Containing The Ebola Epidemic – Or Not
Standard public health measures for dealing with infectious disease epidemics have long been known. The mainstays are quarantine and contact tracing. These are obviously easier and more effective when there are very few cases. Apparently, neither hospitals nor individuals have adhered to CDC guidelines. Texas Health Presbyterian Dallas discharged the index Ebola patient despite his travel history.
Allegedly, the patient was not entirely honest on an airport questionnaire, and his family members violated quarantine, as did members of an NBC filming crew after their cameraman was diagnosed. Furthermore, CDC guidelines have been inconsistent and lax. The CDC is now saying contacts may not use public transportation during the monitoring period of twenty-one days. But people with contacts in West Africa may still enter the United States as long as they don’t have a fever and they provide contact information. They receive a tear sheet with instructions they can show to staff at a hospital if they develop symptoms. CDC is currently expecting all hospitals to be prepared.
But it is still presuming that a level-4 pathogen can be safely treated with level-2 or level-3 precautions. Even in Africa, workers with Doctors Without Borders check to be sure that protective gear leaves not a square millimeter of skin exposed. And workers are doused with strong disinfectant before removing the gear. The CDC simply provides pictures of how to remove gear without touching the outside. One mistake, and you might die. A BSL-4 facility protects against airborne pathogens. Masks are not adequate; attendants need powered air-purifying respirators (PAPRs).
How many nurses will we sacrifice to the CDC’s dogma? They are heavily exposed to aerosols when patients have projectile vomiting and explosive diarrhea, or when they flush the toilet. (At Emory, they disinfected the water before flushing, apparently out of concern for the sewage system – never mind the nurses). What about decontaminating the room? Hospitals’ current housekeeping procedures don’t protect patients against MRSA (methicillin-resistant Staphylococcus aureus) or Clostridium difficile infections. In a BSL-4 facility, everything that leaves the room must be sterilized or incinerated on-site. Most hospitals send their linen to an off-site laundry, and on-site incinerators are forbidden by EPA regulations.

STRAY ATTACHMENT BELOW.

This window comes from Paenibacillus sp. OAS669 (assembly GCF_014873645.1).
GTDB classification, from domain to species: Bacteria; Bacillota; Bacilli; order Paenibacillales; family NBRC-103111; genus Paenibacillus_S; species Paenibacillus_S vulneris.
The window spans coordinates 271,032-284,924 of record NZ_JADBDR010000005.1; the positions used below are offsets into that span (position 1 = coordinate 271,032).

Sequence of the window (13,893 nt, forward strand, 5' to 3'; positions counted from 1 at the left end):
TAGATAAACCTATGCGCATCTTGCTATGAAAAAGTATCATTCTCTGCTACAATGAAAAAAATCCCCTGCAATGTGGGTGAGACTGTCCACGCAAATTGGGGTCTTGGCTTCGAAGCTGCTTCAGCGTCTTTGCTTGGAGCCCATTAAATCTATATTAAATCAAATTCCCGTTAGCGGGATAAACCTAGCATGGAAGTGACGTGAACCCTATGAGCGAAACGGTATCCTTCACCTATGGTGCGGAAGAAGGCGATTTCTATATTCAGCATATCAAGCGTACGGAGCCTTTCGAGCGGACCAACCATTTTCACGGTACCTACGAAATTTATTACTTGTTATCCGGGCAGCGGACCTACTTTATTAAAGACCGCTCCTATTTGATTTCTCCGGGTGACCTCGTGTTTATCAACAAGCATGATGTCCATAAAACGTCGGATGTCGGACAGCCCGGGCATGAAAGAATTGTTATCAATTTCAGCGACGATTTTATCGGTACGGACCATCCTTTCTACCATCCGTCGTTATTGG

How many times is waste handled? What is done to protect workers or to disinfect trucks? And what about decontaminating the environment? Vomit from the index patient in Dallas remained on the ground for days until it was treated with a high-pressure spray by workers clad in T-shirt and jeans. How many people or animals walked through it – or licked it up?
If we are not to harbor Ebola for decades, we must not infect a reservoir species. A survey in Gabon found that more than 30 percent of dogs had antibodies to Ebola virus in the 2001–2002 outbreak.
While dog-to-human transmission has not been shown, a future spillover by a mutant strain is possible. This is why the Spanish nurse’s dog was killed, and why merely quarantining the dog for a time is not enough. Note that the quarantine procedure for persons exposed in a laboratory accident in a BSL-4 facility is far different than that used for workers exposed to the index patient in Dallas. David Quammen recounts how a woman in full protective gear stuck herself while injecting Ebola-infected mice with antibodies. She went immediately into a medical facility called the “Slammer,” a chamber entered only through an airlock.
If the patient proves to be infected, the suite becomes an active BSL-4 zone, in which doctors and nursing staff must wear the full “space suits” and shower thoroughly on the way in and out, leaving their scrub clothing behind in a bag to be autoclaved (steam sterilized). She had to stay in the Slammer for twenty-one days, having blood tests every day. Fortunately, she did not get Ebola. If she had gotten Ebola and died of it, she would have had an autopsy and then the body would have come out of the autoclave (steam sterilizer) chute. Such treatment is not feasible for the dozens of people who had unprotected contact with a sick patient.
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